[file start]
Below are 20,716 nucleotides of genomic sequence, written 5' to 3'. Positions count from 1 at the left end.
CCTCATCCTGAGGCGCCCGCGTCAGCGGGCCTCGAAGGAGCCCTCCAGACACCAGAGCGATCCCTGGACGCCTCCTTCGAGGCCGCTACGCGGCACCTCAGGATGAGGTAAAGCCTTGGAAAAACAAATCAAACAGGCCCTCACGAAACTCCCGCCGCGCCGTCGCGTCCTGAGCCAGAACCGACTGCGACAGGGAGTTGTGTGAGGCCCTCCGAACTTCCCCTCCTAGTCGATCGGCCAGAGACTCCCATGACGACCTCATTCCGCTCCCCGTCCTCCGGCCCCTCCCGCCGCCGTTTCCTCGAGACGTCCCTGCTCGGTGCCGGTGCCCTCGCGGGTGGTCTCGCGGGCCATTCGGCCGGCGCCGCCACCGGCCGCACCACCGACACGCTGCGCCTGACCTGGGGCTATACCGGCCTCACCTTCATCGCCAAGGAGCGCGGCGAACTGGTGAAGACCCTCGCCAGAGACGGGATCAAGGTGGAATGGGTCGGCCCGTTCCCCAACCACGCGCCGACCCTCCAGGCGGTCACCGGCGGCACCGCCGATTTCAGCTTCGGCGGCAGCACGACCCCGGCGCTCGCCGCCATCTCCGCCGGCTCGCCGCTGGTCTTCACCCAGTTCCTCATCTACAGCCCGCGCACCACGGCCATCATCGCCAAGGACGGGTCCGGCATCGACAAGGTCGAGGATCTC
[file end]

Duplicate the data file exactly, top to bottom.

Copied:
Below are 20,716 nucleotides of genomic sequence, written 5' to 3'. Positions count from 1 at the left end.
CCTCATCCTGAGGCGCCCGCGTCAGCGGGCCTCGAAGGAGCCCTCCAGACACCAGAGCGATCCCTGGACGCCTCCTTCGAGGCCGCTACGCGGCACCTCAGGATGAGGTAAAGCCTTGGAAAAACAAATCAAACAGGCCCTCACGAAACTCCCGCCGCGCCGTCGCGTCCTGAGCCAGAACCGACTGCGACAGGGAGTTGTGTGAGGCCCTCCGAACTTCCCCTCCTAGTCGATCGGCCAGAGACTCCCATGACGACCTCATTCCGCTCCCCGTCCTCCGGCCCCTCCCGCCGCCGTTTCCTCGAGACGTCCCTGCTCGGTGCCGGTGCCCTCGCGGGTGGTCTCGCGGGCCATTCGGCCGGCGCCGCCACCGGCCGCACCACCGACACGCTGCGCCTGACCTGGGGCTATACCGGCCTCACCTTCATCGCCAAGGAGCGCGGCGAACTGGTGAAGACCCTCGCCAGAGACGGGATCAAGGTGGAATGGGTCGGCCCGTTCCCCAACCACGCGCCGACCCTCCAGGCGGTCACCGGCGGCACCGCCGATTTCAGCTTCGGCGGCAGCACGACCCCGGCGCTCGCCGCCATCTCCGCCGGCTCGCCGCTGGTCTTCACCCAGTTCCTCATCTACAGCCCGCGCACCACGGCCATCATCGCCAAGGACGGGTCCGGCATCGACAAGGTCGAGGATCTC